'Sour Jacobinism': William Hazlitt and the
resistance to reform
When Rousseau stood behind the chair of the master of the château of —, and smiled to hear the company dispute about the meaning of the motto of the arms of the family, which he alone knew, and stumbled as he handed the glass of wine to his young mistress, and fancied she coloured at being waited upon by so learned a young footman — then was first kindled that spark which can never be quenched, then was formed the germ of that strong conviction of the disparity between the badge on his shoulder and the aspirations of his soul — the determination, in short, that external situation and advantages are but the mask, and that the mind is the man — armed with which, impenetrable, incorrigible, he went forth conquering and to conquer, and overthrew the monarchy of France and the hierarchies of the earth. 1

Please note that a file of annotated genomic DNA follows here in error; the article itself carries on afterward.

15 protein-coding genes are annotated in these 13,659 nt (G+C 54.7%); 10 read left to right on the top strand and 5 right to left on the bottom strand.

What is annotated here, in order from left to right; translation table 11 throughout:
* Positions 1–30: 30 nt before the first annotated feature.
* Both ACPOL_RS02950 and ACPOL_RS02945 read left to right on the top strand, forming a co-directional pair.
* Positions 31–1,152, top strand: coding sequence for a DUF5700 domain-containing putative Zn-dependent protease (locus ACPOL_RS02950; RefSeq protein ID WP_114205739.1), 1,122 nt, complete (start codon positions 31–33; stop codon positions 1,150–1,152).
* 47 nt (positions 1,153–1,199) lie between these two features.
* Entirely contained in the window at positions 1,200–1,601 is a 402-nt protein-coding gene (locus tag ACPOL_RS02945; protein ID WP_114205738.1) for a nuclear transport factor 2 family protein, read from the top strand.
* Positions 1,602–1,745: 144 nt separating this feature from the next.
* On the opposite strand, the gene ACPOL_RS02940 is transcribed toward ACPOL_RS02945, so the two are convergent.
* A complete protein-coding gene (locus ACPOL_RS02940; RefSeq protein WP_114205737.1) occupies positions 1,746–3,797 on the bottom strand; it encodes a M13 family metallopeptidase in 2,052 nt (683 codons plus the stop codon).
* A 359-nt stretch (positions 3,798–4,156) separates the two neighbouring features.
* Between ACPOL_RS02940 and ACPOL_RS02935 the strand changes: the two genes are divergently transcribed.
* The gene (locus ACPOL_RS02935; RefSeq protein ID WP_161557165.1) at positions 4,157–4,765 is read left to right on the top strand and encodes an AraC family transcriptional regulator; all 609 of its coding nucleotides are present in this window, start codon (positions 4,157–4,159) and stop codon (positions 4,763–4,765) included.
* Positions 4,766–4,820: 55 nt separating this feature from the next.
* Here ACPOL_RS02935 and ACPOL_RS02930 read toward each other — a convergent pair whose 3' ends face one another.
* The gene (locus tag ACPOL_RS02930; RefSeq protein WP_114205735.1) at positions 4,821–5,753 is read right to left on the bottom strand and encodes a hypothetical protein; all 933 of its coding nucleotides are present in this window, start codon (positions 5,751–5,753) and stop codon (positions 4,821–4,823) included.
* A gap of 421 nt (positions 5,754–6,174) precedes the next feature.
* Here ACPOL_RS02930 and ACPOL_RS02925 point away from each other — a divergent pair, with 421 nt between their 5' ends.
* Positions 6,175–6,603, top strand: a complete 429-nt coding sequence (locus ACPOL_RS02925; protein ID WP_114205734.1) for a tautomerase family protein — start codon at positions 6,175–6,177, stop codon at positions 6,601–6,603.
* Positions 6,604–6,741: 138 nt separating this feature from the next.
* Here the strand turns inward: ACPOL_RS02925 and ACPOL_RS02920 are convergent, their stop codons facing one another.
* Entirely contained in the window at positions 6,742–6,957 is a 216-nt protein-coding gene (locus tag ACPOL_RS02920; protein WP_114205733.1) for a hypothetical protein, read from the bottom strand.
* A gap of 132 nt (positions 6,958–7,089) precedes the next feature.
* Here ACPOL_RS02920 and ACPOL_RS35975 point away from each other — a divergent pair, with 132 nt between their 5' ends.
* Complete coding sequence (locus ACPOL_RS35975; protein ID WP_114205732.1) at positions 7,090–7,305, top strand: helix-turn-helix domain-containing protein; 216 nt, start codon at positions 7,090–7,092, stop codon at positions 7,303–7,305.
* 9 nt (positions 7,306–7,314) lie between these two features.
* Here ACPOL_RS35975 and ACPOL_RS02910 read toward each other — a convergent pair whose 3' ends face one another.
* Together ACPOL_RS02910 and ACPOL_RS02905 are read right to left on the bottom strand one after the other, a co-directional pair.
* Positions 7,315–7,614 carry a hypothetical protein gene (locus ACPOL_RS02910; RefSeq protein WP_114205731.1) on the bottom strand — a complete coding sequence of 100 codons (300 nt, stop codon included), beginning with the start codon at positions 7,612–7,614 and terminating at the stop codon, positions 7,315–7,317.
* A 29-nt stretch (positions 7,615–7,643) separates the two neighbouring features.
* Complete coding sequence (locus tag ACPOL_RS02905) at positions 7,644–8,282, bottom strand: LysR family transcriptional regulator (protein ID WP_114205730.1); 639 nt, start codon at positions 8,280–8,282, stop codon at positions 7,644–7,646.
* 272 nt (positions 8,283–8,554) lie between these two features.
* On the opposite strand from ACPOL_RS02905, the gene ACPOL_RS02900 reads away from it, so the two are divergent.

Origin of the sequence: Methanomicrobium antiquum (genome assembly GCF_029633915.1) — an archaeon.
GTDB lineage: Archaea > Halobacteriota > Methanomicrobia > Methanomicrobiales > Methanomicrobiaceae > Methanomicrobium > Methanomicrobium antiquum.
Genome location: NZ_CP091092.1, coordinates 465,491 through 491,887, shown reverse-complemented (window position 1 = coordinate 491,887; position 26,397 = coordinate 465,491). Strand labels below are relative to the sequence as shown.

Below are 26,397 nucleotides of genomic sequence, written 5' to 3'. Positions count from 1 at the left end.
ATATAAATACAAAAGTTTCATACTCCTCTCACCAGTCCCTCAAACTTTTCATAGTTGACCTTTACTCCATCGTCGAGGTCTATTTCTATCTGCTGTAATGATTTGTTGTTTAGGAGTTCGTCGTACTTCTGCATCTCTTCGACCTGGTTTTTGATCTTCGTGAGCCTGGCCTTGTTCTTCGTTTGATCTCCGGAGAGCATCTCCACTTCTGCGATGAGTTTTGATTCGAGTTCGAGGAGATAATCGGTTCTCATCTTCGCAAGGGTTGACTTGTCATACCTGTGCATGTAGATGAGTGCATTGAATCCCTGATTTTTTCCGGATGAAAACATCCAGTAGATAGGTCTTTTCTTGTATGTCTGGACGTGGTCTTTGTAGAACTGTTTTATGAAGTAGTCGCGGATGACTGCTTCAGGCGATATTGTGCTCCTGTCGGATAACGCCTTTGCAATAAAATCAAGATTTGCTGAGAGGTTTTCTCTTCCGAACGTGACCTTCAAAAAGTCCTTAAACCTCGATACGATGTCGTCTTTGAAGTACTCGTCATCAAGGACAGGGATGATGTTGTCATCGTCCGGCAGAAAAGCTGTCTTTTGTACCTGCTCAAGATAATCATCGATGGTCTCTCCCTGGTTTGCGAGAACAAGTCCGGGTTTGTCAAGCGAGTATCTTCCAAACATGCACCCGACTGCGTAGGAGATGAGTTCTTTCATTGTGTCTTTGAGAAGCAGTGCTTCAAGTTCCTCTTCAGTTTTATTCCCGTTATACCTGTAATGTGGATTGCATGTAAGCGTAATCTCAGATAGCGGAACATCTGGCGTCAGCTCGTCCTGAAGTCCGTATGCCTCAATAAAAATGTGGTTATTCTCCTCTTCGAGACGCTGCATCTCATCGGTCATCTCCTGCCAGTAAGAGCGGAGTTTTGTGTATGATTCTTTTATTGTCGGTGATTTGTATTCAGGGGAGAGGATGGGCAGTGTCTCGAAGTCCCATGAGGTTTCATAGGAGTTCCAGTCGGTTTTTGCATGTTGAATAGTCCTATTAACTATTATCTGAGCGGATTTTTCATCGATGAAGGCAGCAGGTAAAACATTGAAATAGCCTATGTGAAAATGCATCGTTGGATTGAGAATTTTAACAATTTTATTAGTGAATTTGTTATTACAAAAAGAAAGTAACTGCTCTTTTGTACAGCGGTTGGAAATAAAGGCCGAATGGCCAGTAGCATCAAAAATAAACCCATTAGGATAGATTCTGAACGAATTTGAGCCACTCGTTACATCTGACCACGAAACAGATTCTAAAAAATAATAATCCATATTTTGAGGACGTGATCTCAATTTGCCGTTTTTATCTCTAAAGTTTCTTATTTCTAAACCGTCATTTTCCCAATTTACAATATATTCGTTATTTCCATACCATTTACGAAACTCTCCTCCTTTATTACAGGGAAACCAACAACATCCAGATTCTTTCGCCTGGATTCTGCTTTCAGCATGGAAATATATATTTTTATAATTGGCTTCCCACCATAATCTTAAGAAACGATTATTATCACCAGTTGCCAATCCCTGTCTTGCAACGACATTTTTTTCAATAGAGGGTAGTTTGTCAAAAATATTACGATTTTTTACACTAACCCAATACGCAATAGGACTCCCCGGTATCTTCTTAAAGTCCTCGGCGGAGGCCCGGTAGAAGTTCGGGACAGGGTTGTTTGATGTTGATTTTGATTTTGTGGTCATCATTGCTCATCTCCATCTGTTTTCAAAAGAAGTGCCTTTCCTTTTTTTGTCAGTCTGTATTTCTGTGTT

In the sixteenth of his Conversations with Northcote (1830) William Hazlitt was to cite an episode from book III of the Confessions in an attempt to exemplify how its author had 'stamped his own character and the image of his self-love on the public mind'. Like Robespierre before him, he believed that Rousseau's autobiography had exerted an immense influence upon the French Revolution, far more significant, in its way, than his works of educational or political theory. For in his eyes the Confessions had succeeded in firing an entire generation with enthusiasm for the principles of liberty and equality through its extended account of its author's heroic opposition to the ancien régime. Where many nineteenth-century commentators, especially in England, had found themselves concurring with Burke's remarks upon Rousseau's transgressive egotism, Hazlitt was to defend it as a Promethean force which, in its very excess, had served to counter aristocratic prejudice, and popularise the principle of meritocracy.